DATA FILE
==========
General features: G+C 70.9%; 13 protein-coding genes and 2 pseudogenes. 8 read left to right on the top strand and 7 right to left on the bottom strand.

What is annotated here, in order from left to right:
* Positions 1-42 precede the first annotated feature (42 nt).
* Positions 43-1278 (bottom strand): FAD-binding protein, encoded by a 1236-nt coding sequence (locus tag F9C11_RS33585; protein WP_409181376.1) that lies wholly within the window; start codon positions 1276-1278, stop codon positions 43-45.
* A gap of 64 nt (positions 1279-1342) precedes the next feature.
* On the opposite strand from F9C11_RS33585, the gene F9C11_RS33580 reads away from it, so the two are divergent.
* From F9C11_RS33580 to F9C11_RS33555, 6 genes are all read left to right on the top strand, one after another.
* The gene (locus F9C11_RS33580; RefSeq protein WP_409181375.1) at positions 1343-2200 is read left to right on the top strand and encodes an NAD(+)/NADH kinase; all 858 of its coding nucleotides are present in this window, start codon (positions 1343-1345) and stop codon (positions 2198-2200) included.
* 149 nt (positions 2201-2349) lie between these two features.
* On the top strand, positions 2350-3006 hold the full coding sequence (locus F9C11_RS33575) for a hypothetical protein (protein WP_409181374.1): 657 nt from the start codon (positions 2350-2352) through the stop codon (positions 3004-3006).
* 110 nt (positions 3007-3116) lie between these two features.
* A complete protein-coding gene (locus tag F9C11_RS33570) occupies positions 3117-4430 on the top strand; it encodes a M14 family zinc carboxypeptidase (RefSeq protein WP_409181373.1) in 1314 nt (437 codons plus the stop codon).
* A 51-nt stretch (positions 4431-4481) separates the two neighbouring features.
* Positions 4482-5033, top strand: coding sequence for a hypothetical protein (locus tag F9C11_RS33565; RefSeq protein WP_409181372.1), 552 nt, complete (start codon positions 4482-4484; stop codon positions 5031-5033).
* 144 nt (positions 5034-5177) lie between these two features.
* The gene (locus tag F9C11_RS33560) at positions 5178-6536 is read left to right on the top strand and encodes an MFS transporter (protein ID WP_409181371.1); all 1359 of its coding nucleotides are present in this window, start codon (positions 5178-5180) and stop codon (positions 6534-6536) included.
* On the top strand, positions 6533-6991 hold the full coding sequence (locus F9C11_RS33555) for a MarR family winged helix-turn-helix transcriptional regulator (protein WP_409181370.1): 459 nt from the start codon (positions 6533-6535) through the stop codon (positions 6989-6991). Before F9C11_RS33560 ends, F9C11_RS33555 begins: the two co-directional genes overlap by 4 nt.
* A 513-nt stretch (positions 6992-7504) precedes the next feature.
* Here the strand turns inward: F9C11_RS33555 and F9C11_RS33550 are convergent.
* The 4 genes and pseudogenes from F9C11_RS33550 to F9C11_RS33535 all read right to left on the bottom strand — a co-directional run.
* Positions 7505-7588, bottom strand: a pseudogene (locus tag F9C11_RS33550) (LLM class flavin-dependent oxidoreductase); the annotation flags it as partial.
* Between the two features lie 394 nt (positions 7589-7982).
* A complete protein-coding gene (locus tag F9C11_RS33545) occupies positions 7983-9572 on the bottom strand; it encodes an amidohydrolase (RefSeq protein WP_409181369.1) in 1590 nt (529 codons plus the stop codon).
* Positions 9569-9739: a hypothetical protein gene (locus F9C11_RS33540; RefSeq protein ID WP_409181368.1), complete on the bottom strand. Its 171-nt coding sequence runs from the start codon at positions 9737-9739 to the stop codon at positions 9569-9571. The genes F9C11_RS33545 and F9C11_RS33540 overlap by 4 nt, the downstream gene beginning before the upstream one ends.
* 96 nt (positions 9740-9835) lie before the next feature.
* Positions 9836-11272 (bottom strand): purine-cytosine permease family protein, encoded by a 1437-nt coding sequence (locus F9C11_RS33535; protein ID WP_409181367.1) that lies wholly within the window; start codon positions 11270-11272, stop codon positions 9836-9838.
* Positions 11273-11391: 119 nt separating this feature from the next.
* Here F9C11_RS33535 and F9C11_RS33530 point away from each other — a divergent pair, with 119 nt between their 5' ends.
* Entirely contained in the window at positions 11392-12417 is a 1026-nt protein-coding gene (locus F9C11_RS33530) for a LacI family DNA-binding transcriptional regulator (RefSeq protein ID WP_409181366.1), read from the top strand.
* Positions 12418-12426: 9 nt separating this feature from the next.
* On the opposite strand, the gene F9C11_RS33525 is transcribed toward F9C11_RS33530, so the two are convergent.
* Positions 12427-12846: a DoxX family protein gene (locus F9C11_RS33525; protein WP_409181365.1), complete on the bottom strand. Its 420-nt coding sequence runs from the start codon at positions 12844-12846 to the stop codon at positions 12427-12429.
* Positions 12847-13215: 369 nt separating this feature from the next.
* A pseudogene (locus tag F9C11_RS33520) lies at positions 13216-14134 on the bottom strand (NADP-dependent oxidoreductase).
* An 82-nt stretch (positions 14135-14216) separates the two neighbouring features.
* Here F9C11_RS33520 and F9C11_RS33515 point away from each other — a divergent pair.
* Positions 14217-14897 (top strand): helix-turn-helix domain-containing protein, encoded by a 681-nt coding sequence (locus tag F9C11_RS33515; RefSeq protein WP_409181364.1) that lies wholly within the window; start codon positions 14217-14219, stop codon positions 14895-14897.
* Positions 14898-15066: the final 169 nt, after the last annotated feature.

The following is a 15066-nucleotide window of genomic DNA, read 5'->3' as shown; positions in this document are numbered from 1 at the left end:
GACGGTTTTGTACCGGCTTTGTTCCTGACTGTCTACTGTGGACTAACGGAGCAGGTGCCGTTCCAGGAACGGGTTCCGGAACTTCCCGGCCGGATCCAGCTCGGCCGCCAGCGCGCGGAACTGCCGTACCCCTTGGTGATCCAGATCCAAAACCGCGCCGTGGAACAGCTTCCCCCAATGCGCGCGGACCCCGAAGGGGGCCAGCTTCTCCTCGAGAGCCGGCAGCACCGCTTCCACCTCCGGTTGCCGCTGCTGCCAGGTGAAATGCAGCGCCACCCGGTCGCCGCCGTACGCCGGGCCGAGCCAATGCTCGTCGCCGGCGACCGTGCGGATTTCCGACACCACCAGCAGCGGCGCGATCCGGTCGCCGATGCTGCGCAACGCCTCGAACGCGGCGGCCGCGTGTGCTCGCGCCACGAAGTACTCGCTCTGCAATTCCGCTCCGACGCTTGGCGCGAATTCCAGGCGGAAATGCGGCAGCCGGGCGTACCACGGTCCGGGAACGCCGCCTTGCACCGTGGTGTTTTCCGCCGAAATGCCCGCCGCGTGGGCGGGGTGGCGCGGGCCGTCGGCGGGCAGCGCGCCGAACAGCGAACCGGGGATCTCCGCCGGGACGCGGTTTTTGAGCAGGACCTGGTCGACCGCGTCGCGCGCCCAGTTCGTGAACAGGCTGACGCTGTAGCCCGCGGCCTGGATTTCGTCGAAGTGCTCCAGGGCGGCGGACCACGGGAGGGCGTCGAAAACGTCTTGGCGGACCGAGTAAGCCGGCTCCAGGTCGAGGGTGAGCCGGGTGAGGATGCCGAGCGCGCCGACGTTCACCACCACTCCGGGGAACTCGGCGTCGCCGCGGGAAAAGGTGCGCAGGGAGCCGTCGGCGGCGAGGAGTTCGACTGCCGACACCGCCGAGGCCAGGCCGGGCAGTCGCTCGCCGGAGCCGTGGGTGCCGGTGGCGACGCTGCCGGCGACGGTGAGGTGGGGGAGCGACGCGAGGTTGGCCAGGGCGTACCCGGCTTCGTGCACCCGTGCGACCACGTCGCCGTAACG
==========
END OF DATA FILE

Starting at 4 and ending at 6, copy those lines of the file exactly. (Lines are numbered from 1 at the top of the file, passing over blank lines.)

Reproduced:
* Positions 43-1278 (bottom strand): FAD-binding protein, encoded by a 1236-nt coding sequence (locus tag F9C11_RS33585; protein WP_409181376.1) that lies wholly within the window; start codon positions 1276-1278, stop codon positions 43-45.
* A gap of 64 nt (positions 1279-1342) precedes the next feature.
* On the opposite strand from F9C11_RS33585, the gene F9C11_RS33580 reads away from it, so the two are divergent.